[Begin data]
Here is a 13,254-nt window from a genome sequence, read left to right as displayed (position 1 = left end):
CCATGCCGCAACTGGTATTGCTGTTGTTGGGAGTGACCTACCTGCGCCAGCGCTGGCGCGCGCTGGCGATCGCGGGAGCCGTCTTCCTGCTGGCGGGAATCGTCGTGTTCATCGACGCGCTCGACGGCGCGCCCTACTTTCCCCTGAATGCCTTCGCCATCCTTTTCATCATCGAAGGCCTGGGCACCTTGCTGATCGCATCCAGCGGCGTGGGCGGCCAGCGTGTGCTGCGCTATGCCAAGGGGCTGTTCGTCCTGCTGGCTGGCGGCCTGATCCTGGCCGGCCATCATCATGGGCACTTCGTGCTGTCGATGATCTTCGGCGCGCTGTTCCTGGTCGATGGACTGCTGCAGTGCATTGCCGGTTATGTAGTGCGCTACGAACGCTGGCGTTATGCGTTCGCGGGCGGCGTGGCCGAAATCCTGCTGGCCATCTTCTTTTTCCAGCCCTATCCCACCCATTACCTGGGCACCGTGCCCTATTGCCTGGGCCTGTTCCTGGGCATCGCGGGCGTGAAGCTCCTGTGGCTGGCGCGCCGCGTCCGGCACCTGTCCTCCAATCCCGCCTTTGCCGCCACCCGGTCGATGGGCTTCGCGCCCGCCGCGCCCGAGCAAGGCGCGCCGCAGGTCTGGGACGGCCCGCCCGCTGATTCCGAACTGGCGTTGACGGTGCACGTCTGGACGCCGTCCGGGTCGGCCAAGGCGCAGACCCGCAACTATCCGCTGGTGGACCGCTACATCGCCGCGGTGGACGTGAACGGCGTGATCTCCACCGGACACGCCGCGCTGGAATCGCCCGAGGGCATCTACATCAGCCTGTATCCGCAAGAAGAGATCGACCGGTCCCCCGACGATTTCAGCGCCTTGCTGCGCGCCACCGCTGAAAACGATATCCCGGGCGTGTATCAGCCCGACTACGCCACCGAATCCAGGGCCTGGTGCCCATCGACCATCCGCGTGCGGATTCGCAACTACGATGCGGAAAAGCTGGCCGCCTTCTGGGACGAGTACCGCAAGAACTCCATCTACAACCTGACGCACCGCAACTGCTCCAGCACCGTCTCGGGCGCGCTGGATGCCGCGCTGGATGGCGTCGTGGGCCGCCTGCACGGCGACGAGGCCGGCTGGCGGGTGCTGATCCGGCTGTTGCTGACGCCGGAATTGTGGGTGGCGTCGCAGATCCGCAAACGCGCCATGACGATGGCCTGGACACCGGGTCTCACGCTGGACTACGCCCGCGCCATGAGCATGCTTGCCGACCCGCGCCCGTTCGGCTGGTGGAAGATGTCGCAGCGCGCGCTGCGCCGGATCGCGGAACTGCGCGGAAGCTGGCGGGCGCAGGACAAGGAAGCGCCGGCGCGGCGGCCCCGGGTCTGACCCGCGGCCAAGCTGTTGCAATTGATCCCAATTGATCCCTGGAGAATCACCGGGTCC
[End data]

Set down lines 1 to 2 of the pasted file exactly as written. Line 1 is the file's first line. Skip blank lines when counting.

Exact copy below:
Here is a 13,254-nt window from a genome sequence, read left to right as displayed (position 1 = left end):
CCATGCCGCAACTGGTATTGCTGTTGTTGGGAGTGACCTACCTGCGCCAGCGCTGGCGCGCGCTGGCGATCGCGGGAGCCGTCTTCCTGCTGGCGGGAATCGTCGTGTTCATCGACGCGCTCGACGGCGCGCCCTACTTTCCCCTGAATGCCTTCGCCATCCTTTTCATCATCGAAGGCCTGGGCACCTTGCTGATCGCATCCAGCGGCGTGGGCGGCCAGCGTGTGCTGCGCTATGCCAAGGGGCTGTTCGTCCTGCTGGCTGGCGGCCTGATCCTGGCCGGCCATCATCATGGGCACTTCGTGCTGTCGATGATCTTCGGCGCGCTGTTCCTGGTCGATGGACTGCTGCAGTGCATTGCCGGTTATGTAGTGCGCTACGAACGCTGGCGTTATGCGTTCGCGGGCGGCGTGGCCGAAATCCTGCTGGCCATCTTCTTTTTCCAGCCCTATCCCACCCATTACCTGGGCACCGTGCCCTATTGCCTGGGCCTGTTCCTGGGCATCGCGGGCGTGAAGCTCCTGTGGCTGGCGCGCCGCGTCCGGCACCTGTCCTCCAATCCCGCCTTTGCCGCCACCCGGTCGATGGGCTTCGCGCCCGCCGCGCCCGAGCAAGGCGCGCCGCAGGTCTGGGACGGCCCGCCCGCTGATTCCGAACTGGCGTTGACGGTGCACGTCTGGACGCCGTCCGGGTCGGCCAAGGCGCAGACCCGCAACTATCCGCTGGTGGACCGCTACATCGCCGCGGTGGACGTGAACGGCGTGATCTCCACCGGACACGCCGCGCTGGAATCGCCCGAGGGCATCTACATCAGCCTGTATCCGCAAGAAGAGATCGACCGGTCCCCCGACGATTTCAGCGCCTTGCTGCGCGCCACCGCTGAAAACGATATCCCGGGCGTGTATCAGCCCGACTACGCCACCGAATCCAGGGCCTGGTGCCCATCGACCATCCGCGTGCGGATTCGCAACTACGATGCGGAAAAGCTGGCCGCCTTCTGGGACGAGTACCGCAAGAACTCCATCTACAACCTGACGCACCGCAACTGCTCCAGCACCGTCTCGGGCGCGCTGGATGCCGCGCTGGATGGCGTCGTGGGCCGCCTGCACGGCGACGAGGCCGGCTGGCGGGTGCTGATCCGGCTGTTGCTGACGCCGGAATTGTGGGTGGCGTCGCAGATCCGCAAACGCGCCATGACGATGGCCTGGACACCGGGTCTCACGCTGGACTACGCCCGCGCCATGAGCATGCTTGCCGACCCGCGCCCGTTCGGCTGGTGGAAGATGTCGCAGCGCGCGCTGCGCCGGATCGCGGAACTGCGCGGAAGCTGGCGGGCGCAGGACAAGGAAGCGCCGGCGCGGCGGCCCCGGGTCTGACCCGCGGCCAAGCTGTTGCAATTGATCCCAATTGATCCCTGGAGAATCACCGGGTCC